Collaborative therapy, a treatment approach developed by Harlene Anderson, focuses on the development of a collaborative and egalitarian relationship between a person in therapy and their therapist to facilitate dialogues that lead to positive change. This method is significantly influenced by postmodernism, and it is used to treat individuals, families, groups, and even organizations.
People, couples, or groups seeking therapy to reach mutual understanding, improve communication, or resolve conflict may find collaborative therapy useful for exploring different perspectives.
- History of Collaborative Therapy
- Theory and Principles of Collaborative Therapy
- What Is a Collaborative Therapy Session Like?
- How Can Collaborative Therapy Help?
- Training and Certification
- Concerns and Limitations
History of Collaborative Therapy
Collaborative therapy was developed by Harlene Anderson over the course of her work as a therapist and through informal research with those she worked with in therapy. Interested in understanding why therapy worked for some people and not others, Anderson sought to discover what facilitated the transformation process of therapy and the types of conversations therapists could have with people in therapy to help them feel hopeful. Anderson conducted part of her informal research by engaging in discussions with conversational partners, including colleagues, people in therapy, and students. Through these dialogues, she developed the postmodern collaborative approach that collaborative therapy is grounded in.
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Theory and Principles of Collaborative Therapy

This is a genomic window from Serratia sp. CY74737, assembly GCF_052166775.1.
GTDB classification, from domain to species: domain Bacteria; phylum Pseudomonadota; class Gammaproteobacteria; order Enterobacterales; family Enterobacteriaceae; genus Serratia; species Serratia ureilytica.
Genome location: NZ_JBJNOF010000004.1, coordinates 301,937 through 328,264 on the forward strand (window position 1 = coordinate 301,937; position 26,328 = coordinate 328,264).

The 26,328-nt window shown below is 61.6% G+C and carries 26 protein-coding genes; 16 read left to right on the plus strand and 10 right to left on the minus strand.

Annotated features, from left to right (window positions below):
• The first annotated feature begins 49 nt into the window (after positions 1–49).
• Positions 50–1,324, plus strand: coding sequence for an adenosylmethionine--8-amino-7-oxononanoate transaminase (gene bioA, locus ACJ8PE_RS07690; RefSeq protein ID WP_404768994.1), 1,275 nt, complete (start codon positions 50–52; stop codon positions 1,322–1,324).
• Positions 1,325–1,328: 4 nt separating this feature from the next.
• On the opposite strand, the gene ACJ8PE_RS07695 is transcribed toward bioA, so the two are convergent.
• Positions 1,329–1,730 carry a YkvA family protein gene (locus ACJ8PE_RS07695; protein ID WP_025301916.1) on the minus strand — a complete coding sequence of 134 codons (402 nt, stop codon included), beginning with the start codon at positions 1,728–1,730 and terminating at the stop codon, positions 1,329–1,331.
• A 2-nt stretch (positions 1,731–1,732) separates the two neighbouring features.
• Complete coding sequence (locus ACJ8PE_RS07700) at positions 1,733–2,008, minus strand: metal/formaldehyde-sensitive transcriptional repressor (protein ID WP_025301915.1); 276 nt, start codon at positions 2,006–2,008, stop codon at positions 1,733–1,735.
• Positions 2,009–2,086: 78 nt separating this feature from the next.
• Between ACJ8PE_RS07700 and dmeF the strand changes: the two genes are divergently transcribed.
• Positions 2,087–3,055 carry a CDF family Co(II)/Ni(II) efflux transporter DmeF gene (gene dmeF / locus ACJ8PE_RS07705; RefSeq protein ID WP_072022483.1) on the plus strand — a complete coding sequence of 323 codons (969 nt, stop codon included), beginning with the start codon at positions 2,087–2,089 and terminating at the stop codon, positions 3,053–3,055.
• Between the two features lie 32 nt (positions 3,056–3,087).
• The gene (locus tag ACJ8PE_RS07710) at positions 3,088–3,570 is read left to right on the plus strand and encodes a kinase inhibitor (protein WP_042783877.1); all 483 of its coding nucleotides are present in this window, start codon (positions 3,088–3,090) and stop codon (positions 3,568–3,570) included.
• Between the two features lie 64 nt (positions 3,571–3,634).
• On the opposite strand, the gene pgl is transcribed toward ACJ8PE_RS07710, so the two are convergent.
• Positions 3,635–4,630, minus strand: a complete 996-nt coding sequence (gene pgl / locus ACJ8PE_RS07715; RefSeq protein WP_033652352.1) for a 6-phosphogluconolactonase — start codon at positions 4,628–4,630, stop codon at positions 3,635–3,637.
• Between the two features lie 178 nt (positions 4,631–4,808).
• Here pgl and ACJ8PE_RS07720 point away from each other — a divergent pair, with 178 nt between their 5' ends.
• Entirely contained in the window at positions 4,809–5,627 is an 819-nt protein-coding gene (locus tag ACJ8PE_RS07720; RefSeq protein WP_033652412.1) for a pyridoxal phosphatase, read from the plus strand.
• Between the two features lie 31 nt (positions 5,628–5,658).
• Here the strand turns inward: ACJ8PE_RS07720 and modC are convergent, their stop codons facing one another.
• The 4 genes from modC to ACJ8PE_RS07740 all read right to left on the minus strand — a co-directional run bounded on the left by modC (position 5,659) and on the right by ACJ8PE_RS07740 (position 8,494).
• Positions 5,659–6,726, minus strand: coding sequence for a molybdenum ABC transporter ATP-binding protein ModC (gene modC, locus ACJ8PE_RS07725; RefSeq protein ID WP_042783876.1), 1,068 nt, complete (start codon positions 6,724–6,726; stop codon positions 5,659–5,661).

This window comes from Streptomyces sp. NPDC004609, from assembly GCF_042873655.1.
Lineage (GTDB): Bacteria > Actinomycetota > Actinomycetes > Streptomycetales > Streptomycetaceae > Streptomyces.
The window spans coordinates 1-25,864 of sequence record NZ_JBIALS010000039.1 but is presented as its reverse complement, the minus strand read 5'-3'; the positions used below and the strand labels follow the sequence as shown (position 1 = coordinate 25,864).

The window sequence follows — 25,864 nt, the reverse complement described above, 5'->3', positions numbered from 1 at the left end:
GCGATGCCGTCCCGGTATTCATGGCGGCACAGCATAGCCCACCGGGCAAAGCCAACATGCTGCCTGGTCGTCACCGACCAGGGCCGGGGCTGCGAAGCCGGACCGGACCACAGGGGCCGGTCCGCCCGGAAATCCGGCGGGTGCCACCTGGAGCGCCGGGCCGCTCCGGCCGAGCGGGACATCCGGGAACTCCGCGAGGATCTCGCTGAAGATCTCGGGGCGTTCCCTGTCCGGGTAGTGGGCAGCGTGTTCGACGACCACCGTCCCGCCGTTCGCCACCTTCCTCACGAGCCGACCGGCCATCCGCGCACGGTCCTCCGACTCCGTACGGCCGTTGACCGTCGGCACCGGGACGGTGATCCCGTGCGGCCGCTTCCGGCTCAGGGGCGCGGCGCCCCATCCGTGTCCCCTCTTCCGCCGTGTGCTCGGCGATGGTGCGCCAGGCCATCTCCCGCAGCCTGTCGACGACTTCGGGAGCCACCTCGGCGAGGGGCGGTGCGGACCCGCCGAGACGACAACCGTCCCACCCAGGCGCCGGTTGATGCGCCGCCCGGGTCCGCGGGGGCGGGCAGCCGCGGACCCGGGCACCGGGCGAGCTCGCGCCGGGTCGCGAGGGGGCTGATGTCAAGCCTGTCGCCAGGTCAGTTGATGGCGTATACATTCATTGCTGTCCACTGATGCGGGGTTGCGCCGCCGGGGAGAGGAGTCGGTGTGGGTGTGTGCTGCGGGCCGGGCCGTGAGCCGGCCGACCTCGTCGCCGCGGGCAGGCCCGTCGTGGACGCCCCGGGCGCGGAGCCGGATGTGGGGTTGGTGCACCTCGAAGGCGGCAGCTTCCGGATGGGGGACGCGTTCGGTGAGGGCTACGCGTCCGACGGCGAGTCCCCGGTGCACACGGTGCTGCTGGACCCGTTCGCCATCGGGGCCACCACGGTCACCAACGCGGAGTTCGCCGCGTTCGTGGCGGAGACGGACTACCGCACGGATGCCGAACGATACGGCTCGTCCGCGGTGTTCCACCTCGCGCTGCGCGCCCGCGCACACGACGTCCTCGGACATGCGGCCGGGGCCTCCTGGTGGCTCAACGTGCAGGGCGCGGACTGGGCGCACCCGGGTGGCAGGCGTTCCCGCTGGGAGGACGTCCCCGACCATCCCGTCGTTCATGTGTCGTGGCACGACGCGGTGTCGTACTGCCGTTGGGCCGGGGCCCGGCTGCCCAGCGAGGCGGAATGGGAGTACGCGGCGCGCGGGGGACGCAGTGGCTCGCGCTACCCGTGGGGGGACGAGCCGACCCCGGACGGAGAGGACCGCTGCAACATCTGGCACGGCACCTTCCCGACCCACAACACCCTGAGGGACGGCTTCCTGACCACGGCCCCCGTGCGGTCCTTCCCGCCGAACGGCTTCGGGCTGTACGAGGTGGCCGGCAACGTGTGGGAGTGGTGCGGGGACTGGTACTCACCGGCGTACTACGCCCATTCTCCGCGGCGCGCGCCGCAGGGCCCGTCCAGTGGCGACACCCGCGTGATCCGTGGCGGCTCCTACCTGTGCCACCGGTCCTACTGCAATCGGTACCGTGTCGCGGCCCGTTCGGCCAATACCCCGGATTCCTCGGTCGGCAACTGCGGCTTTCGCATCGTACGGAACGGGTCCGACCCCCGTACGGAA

The foundation of collaborative therapy is postmodernism, a philosophical approach advocating both a skeptical attitude toward knowledge and the belief that knowledge is a socially constructed concept, not a universal truth. There are two key concepts of postmodernism fundamental to collaborative therapy. The first is the idea that knowledge is fluid, created as language evolves, and thus the process of growth and learning happens through dialogue with others. The second postmodern concept influencing collaborative therapy is the idea that multiple realities exist, so there is no single correct way to see a situation. In collaborative therapy, the perspective of the person in therapy is considered equal to the therapist’s.
Anderson considers collaborative therapy more of a philosophy rather than a theory or model. The two key principles of this approach are developing a collaborative relationship between therapist and the individual in therapy and engaging in dialogues that encourage growth and change. Anderson believes collaborative therapy facilitates transformation for both the person in therapy and their therapist. As meaningful conversations occur and various perspectives are explored, both parties may acquire new knowledge and understanding.
What Is a Collaborative Therapy Session Like?
During the collaborative therapy session, the therapist and person in therapy develop a partnership in which they talk with each other, not to each other. Individuals can tell their story while a therapist actively listens and seeks to understand their perspective. To facilitate dialogue, the therapist might ask questions, comment, and make sure they accurately understand what the person in therapy is saying. By forming a cooperative relationship, they work together to create a new understanding of the individual's experience, allowing for transformation.